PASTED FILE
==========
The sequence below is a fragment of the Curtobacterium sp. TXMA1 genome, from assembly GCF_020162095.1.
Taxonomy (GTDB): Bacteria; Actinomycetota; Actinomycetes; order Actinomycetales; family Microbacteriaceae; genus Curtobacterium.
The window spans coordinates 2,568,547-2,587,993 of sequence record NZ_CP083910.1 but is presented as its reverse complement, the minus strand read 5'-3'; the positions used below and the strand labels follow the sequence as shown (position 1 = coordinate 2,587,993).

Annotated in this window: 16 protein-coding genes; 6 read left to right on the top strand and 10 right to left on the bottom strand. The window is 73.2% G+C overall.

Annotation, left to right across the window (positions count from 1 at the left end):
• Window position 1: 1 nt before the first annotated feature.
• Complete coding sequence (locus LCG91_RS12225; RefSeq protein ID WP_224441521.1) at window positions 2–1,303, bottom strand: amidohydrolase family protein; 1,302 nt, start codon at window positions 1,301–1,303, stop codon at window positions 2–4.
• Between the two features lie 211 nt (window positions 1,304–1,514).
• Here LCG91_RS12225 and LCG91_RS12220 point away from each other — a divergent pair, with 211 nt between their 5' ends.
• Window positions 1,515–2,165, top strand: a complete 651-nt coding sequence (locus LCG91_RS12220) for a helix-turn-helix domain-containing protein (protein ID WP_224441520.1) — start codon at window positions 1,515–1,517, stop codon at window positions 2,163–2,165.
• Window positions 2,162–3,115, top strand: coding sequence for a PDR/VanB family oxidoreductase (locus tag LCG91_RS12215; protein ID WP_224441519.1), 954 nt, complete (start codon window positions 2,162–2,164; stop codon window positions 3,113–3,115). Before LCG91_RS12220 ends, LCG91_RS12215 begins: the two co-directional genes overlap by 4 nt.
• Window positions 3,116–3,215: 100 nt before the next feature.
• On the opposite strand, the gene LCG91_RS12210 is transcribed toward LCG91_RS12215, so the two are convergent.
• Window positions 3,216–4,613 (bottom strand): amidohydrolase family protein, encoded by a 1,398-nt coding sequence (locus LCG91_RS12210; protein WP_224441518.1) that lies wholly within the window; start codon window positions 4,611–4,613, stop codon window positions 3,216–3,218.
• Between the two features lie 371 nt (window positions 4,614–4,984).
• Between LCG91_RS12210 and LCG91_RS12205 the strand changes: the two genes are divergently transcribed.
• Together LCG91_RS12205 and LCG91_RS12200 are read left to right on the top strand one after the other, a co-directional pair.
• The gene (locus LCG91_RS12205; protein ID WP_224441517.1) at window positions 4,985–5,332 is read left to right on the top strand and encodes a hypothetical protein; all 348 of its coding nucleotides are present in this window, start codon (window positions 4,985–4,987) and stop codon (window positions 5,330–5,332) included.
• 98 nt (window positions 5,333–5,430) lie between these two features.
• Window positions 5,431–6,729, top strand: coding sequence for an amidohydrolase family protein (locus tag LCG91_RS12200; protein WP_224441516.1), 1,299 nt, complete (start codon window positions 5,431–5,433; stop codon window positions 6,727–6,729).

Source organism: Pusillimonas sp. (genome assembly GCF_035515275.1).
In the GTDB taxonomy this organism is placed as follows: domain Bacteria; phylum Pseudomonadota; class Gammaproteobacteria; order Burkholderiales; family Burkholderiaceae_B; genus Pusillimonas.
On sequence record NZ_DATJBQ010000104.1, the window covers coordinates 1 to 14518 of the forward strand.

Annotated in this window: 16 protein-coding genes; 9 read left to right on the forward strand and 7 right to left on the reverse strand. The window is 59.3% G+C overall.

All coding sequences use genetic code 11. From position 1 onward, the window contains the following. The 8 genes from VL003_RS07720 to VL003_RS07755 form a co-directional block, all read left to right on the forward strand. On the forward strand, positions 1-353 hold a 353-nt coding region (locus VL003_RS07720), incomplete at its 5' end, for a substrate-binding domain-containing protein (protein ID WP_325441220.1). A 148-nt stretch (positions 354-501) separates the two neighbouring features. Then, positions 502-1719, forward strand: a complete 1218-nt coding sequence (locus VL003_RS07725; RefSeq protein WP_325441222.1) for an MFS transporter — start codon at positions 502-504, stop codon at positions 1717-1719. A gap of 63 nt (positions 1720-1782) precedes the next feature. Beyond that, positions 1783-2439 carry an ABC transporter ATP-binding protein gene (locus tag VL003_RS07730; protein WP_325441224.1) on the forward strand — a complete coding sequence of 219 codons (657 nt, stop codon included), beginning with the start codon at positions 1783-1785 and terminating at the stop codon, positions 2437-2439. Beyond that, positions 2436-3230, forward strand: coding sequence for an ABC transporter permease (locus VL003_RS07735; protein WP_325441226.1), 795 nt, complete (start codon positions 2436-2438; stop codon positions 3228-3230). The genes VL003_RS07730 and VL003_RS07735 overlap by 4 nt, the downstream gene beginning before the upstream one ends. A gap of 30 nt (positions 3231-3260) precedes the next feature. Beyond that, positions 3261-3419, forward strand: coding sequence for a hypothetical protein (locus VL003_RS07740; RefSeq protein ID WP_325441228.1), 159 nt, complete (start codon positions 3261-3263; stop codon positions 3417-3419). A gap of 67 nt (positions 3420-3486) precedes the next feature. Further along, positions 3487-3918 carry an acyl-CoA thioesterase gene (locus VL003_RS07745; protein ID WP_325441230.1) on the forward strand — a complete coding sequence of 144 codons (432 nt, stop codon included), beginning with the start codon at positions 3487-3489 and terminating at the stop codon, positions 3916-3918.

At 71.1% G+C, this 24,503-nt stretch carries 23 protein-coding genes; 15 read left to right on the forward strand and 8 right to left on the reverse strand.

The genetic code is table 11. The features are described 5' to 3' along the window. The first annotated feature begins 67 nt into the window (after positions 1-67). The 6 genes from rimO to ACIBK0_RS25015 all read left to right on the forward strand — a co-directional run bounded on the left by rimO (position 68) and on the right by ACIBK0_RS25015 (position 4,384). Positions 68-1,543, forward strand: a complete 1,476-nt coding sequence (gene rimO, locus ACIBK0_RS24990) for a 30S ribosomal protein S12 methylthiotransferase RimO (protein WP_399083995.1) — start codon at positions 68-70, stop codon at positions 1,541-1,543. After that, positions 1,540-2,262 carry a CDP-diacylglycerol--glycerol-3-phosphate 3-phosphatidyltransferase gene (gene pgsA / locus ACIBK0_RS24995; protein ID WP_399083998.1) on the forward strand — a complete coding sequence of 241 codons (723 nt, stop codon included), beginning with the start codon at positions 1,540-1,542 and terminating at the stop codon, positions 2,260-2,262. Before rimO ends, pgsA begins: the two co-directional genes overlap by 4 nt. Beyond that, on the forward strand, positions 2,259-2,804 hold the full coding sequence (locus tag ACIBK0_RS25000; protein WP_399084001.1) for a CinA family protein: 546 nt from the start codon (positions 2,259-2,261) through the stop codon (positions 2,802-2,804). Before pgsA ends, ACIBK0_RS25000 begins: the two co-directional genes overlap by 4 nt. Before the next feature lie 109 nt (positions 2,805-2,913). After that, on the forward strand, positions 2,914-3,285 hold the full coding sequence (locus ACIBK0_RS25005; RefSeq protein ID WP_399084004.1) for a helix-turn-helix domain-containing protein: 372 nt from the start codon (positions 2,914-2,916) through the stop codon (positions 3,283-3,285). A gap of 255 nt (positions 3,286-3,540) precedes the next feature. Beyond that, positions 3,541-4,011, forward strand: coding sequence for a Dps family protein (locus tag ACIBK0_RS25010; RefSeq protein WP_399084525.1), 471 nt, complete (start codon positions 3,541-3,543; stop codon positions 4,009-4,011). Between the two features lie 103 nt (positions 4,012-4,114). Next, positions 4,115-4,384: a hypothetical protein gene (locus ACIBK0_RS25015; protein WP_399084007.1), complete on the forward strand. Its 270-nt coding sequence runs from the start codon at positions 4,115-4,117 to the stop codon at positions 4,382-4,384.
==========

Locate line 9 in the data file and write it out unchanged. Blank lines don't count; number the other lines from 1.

• Here LCG91_RS12225 and LCG91_RS12220 point away from each other — a divergent pair, with 211 nt between their 5' ends.